While going through the Gatherer database I noticed that the Alpha version of Icy Manipulator says,

{1}: You may tap any land, creature, or artifact in play on either side.

whereas the Tenth Edition of the Icy Manipulator says,

{1}, {T}: Tap target artifact, creature, or land.

This has me wondering, does the newer Tenth Edition card text retroactively apply to the Alpha card or does the Alpha text still apply when that card is in play? In other words, if I were to play the Alpha version, would I play by its rules, or the newer rules on the Tenth Edition card?

3 Answers 3


All versions of a card are considered to be equivalent and are played with the same text: this text is known as the Oracle wording of the card. From the comprehensive rules:

108.1. Use the Oracle(TM) card reference when determining a card's wording. A card's Oracle text can be found using the Gatherer card database at http://gatherer.wizards.com.

Note that a card's wording isn't always the most recent text on a card! There are a handful of cards that have errata of one form or another - for instance, Time Vault's Oracle text has changed numerous times, and it's still different in a few small ways from the card as printed.

As far as Icy Manipulator specifically goes, note that the wording on the Alpha (and Beta) versions isn't as different from the 10th Edition version as you might think; while neither uses the tap symbol, they both have the type 'Mono Artifact' which by the rules of the time meant that they were tapped as part of their usage (and thus could only be used once in a turn). Again, quoting from the comprehensive rules:

Mono Artifact (Obsolete) An obsolete term that appeared on the type line of artifacts with activated abilities that caused the artifact to become tapped as a cost. Cards printed with this text have received errata in the Oracle card reference to simply say "Artifact," and those abilities now include the tap symbol in their costs.

  • 4
    Nice comprehensive answer!
    – Pat Ludwig
    Commented Jan 27, 2012 at 6:59
  • 6
    I would say there is a crucial difference between the Alpha and 10th Icy: The Alpha wording did not include the word "target", which today could be interpreted such that it's not a targeted ability, meaning you could tap an object that is not targetable by the Icy, for example because of Shroud or Hexproof.
    – Hackworth
    Commented Jan 28, 2012 at 22:27
  • Hackworth: agreed, and that was why I said 'not as different as you might think' rather than claiming they're identical wordings. :-) Note that 'target' doesn't appear on Magic cards for several years into its lifespan, so this isn't too surprising! Commented Jan 29, 2012 at 8:28
  • @StevenStadnicki, When did this "Oracle wording" rule came into effect?
    – Pacerier
    Commented Jul 4, 2015 at 23:06
  • @Pacerier Long enough ago that it's difficult to remember - at least a decade if not a chunk longer. Probably close to the time of the 6th edition rules? Commented Jul 4, 2015 at 23:27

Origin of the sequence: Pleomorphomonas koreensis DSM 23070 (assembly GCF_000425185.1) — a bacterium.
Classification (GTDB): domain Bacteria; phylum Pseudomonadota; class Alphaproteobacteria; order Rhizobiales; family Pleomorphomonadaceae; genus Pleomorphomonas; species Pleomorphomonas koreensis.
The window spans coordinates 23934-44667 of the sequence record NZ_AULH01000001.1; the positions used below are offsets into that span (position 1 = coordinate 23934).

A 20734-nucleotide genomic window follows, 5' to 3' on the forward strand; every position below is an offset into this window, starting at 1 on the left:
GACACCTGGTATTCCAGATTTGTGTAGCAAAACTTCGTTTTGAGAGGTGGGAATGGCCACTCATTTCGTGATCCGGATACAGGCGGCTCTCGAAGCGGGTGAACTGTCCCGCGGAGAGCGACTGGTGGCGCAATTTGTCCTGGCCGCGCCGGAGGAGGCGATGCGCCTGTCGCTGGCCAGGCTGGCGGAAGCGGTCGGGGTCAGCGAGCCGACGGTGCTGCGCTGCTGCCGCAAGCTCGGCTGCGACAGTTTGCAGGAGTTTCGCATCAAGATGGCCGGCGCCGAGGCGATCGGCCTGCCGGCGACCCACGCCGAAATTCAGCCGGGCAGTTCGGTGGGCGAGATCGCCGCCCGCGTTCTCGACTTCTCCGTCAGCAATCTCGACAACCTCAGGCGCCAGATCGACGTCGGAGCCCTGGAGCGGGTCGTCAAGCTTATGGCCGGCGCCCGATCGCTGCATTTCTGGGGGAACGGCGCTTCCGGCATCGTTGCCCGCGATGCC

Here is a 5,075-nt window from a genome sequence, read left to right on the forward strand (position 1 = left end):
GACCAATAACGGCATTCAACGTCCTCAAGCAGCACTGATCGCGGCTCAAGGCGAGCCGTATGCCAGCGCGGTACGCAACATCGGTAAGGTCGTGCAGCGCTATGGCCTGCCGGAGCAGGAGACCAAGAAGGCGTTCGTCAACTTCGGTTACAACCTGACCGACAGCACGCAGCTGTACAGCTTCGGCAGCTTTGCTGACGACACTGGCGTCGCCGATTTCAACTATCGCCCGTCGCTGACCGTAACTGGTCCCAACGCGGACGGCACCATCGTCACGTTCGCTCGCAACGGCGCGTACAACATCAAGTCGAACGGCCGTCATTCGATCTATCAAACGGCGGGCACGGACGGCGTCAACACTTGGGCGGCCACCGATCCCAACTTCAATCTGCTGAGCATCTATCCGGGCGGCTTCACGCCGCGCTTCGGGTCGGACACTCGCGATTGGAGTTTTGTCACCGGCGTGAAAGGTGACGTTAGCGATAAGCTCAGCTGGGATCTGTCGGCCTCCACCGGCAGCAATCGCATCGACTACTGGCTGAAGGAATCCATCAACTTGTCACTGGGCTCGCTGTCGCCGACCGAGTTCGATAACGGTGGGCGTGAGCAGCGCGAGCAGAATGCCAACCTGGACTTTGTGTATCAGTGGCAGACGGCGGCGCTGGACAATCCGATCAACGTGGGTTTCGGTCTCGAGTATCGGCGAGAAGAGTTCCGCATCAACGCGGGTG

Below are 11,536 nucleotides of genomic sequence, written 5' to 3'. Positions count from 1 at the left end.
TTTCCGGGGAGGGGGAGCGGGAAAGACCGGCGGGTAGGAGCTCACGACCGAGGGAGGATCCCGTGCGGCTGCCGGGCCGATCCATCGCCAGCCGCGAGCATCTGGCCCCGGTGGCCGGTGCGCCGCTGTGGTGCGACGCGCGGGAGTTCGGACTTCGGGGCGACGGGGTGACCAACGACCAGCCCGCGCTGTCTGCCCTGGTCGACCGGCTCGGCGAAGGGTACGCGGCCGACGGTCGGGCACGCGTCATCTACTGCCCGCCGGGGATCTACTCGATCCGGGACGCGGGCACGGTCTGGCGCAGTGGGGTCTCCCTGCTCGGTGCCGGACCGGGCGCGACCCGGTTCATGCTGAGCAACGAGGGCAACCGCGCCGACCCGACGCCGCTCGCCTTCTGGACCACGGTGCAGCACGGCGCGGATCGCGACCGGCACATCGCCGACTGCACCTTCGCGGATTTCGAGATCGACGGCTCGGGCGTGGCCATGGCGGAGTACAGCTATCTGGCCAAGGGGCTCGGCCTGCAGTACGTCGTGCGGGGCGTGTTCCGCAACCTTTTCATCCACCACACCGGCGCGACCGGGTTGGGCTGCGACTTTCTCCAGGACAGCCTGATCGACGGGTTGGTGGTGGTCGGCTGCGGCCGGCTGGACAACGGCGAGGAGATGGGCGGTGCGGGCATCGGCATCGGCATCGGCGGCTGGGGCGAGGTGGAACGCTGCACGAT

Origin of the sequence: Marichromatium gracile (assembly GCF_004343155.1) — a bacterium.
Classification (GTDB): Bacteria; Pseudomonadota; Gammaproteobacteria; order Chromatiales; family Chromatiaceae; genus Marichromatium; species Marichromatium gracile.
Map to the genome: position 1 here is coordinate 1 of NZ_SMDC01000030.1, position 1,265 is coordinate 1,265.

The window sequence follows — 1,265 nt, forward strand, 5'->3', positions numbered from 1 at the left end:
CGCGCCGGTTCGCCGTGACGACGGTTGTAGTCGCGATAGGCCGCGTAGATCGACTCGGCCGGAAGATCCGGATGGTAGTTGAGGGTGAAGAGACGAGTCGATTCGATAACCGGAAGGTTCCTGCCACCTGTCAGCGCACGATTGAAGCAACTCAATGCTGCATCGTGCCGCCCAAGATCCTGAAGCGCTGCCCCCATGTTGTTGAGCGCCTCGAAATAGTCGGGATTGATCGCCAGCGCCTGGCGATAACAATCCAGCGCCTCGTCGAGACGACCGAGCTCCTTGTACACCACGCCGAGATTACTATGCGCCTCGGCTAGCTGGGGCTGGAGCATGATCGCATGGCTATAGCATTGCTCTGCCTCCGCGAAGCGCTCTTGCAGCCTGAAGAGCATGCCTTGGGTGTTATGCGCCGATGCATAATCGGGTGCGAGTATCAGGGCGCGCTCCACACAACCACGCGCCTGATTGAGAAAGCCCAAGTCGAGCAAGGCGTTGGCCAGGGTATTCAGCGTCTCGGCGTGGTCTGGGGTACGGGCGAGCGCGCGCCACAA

The Oracle is the official word on a card's text, unless this* is in play. enter image description here

*Unglued/Unhinged card sets are not tournament legal cards.

  • 4
    That doesn't actually affect Icy Manipulator, due to the old "Mono Artifact" rules. It's worth a laugh with Floral Spuzzem, though.
    – Alex P
    Commented Jan 28, 2012 at 23:19
  • Good point! That's the wonderful thing about Magic, for any rule you care to quote there's always a different rule that can come along and break it :) Commented Jan 29, 2012 at 19:47
  • @AlexP But if the "mono" rule no longer exists... and we're playing cards exactly as written, and ignoring errata... I can surely use an older Icy Manipulator to pay X and tap X. :) Commented Jun 3, 2016 at 3:10

The Oracle text always takes priority over any card. I actually did not notice the difference in the two cards at first. I thought you were referring to "in play on either side" but it would make no sense to tap something that was not in play. Instead, you are referring to the cost of tapping.

Originally, you were required to tap mono artifacts in order to activate them. This means the cards are actually played exactly the same way. Pay the mana cost and tap cost (for either the older or newer card), and you can tap a creature, artifact, or land. The cost was simply updated because mono artifact cards were made obsolete. When they changed it to only being an artifact, the cost of tapping had to be added so it would be played the same.

Basically, whenever you have such a question, it is best to use the updated text because it is often more clear based on the current rules; however, if you have the time to access the Gatherer database, you should check the Oracle text because it overrides everything.

You must log in to answer this question.